7:45 p.m. Friday, Revolution Hall, $29–59
Scofield has played with a who’s who of jazz history, and on 2016 album Country for Old Men, he digs deep into bluegrass and country to reveal some of jazz’s early roots.
Elgar's Enigma Variations
7:30 p.m. Saturday–Sunday (continues Monday), Arlene Schnitzer Concert Hall, $29–105
Schumann and Elgar come together for an evening of masterworks. Starting off the evening is Elgar’s Variations on an Original Theme, which the composer wrote as tributes to his closest friends and family. Popularly known as the Enigma Variations, they’re also said to have a hidden melody. Rounding out the evening is a Schumann piano concerto played by acclaimed pianist Jeffrey Kahane.
CLOSING We're All Mad Here
7:30 p.m. Thursday–Saturday, Shaking the Tree, $10–25
Samantha Van Der Merwe’s theater company, Shaking the Tree, had planned to produce Macbeth this winter. Then Trump won the presidential election—and they decided to shelve it till next season. (“I think it will be interesting to explore that play after a year of Trump,” she says.) In its place, Matthew Kerrigan performs a timely new solo show exploring his experiences as a young gay man in the Midwest. Plus, check out our show preview.
His Eye Is on the Sparrow
7:30 p.m. Thursday–Saturday and 2 and 7:30 p.m. Sunday, Gerding Theater, $25–60
Larry Parr’s “musical biography” charts the turbulent life of Ethel Waters, who defied the challenges of Jim Crow in her journey from the black vaudeville circuit to Broadway and Hollywood.
7:30 p.m. Thursday–Saturday and 2 and 7:30 p.m. Sunday, Artists Repertory Theatre, $25–50
Before Jon Hamm, Geena Davis, and Tim Robbins make it into a movie, catch the stage version of Jordan Harrison’s sci-fi-tinged play about aging, memory, and (ooh!) holograms.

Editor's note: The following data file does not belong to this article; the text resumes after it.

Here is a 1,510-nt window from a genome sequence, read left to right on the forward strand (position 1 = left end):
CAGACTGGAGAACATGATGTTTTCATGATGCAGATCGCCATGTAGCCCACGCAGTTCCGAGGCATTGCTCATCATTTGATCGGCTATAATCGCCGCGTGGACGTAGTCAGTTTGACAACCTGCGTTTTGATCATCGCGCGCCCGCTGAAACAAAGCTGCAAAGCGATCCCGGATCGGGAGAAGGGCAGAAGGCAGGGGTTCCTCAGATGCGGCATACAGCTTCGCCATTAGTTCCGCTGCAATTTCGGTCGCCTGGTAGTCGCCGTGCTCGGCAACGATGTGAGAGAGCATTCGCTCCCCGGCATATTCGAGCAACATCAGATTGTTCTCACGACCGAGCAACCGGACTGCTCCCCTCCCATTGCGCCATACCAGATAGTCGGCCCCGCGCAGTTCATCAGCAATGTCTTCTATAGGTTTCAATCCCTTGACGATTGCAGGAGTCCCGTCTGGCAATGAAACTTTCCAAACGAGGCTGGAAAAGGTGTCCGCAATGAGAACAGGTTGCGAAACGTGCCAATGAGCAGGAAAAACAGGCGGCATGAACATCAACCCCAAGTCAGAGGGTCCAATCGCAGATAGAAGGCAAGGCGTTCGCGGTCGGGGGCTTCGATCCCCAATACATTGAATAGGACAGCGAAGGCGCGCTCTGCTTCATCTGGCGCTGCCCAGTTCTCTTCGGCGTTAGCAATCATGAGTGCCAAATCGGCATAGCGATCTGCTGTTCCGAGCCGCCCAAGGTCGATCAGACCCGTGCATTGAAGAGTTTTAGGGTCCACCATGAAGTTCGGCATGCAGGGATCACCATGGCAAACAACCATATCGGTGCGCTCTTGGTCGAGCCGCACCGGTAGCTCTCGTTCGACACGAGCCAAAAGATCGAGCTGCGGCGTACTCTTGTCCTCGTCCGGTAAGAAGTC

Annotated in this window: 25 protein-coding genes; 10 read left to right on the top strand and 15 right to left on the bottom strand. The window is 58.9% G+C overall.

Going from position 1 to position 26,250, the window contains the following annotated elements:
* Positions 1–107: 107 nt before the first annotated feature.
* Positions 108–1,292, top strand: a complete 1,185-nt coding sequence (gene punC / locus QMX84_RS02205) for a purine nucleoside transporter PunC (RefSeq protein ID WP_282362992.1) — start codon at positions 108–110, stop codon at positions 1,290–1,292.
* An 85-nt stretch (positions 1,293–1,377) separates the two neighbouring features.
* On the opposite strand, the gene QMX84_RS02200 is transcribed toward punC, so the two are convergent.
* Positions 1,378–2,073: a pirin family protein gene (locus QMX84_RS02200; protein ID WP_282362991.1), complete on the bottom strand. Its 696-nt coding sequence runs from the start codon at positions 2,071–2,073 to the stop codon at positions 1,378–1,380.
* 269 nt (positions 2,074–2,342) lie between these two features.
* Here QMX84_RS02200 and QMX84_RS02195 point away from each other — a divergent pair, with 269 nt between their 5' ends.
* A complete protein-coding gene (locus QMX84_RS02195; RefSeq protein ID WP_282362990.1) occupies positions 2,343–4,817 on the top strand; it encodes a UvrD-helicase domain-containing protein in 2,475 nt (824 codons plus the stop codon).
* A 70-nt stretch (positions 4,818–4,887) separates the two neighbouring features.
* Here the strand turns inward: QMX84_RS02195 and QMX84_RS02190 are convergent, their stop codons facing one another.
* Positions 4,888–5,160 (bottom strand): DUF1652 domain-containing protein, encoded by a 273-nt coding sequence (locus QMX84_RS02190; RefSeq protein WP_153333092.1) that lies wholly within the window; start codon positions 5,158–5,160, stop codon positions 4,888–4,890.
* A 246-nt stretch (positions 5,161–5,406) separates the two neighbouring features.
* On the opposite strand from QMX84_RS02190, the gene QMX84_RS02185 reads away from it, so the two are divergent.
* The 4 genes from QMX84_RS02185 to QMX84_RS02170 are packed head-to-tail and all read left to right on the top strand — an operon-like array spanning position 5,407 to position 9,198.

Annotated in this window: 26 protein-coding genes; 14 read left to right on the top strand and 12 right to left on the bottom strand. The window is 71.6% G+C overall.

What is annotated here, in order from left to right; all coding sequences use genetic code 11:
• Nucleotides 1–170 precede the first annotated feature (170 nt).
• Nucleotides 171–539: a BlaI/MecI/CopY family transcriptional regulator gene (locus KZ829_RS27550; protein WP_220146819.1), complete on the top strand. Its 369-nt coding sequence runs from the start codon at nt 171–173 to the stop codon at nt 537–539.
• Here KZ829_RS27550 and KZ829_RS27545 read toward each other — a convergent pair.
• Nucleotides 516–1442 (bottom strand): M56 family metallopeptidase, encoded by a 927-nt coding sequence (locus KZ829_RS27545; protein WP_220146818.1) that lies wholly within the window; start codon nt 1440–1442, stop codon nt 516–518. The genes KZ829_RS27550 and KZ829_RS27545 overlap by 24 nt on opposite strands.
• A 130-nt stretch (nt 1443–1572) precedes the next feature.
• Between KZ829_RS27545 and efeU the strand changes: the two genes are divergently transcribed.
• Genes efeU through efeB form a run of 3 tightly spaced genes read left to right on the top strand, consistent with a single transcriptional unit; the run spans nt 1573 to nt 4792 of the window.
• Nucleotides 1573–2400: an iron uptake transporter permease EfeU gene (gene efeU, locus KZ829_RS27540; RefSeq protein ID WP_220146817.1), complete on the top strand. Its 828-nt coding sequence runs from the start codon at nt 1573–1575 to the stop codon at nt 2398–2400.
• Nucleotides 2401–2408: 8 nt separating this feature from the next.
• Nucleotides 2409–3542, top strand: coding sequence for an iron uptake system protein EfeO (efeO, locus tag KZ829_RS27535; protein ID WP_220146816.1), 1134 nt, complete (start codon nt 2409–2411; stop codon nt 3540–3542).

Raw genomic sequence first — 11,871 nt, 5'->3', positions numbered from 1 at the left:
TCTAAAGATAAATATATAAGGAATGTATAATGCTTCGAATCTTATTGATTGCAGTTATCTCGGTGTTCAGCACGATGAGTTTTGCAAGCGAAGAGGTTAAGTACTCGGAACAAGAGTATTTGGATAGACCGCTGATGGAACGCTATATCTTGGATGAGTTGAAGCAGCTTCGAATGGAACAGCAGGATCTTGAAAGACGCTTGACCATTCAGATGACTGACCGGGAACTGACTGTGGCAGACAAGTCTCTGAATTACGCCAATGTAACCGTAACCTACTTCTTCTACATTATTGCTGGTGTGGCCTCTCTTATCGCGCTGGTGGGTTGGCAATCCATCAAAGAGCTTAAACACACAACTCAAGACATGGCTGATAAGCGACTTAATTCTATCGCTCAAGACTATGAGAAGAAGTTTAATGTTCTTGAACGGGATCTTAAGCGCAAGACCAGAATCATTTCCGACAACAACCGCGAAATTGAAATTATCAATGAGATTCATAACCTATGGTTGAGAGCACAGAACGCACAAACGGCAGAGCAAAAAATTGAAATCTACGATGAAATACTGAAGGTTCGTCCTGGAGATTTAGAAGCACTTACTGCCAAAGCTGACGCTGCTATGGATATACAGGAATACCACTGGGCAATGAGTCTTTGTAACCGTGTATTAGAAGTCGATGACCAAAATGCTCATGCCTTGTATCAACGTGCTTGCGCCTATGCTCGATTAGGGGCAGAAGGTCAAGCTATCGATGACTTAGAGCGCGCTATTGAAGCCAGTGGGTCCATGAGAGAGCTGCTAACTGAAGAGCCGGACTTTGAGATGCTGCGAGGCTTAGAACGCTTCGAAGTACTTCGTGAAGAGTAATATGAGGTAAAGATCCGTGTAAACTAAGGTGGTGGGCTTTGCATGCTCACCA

7:30 p.m. Thursday–Sunday, CoHo Theater, $20–30
Ready to get off the bench? Part theater, part rally, Hand2Mouth’s show finds a quartet of performers playing enthusiastic coaches who really! believe! in! you!
I Am Not Invisible
5–7:30 p.m. Friday, Portland Art Museum, FREE
At this one-night pop-up exhibit, glimpse 20 portraits of female Oregon military veterans, photographed by Sally Sheldon. Portland State's Veterans Resource Center and the Oregon Department of Veterans’ Affairs collaborated on the show, which will tour the state. Per the press materials: “Our goal is to increase awareness and dialogue about women veterans and to enhance the public’s view of the myriad experiences—both good and bad—of women who have served in the military, including the collective inequities that abound for them as veterans.”
CLOSING Saimaiyu Akesuk
10:30 a.m.–5:30 p.m. Thursday–Saturday, Froelick Gallery, FREE
Birds, bears, and bugs: simplicity and whimsy meet in the drawings of Saimaiyu Akesuk, an Inuit artist from Nunavut.
CLOSING Torrent Tea
10 a.m.–10:30 p.m. Thursday, 10 a.m.–6 p.m. Friday–Sunday, Newspace Center for Photography, FREE
From a small perch in inner Southeast, Newspace takes on big issues: the industrial-prison complex, democracy, nuclear materials. Now comes Torrent Tea, a group exhibition from artists of color showing portraits of blackness and queerness. It aims to take back the medium of photography “from a canon that has historically neglected their participation.”
CLOSING Francesca Capone
Noon–6 p.m. Thursday–Sunday, Nationale, FREE
In Text Means Tissue, the interdisciplinary artist explores femininity and language via her own handwoven pieces, furniture made with a New York artist, and writings about the relationship between women and textiles.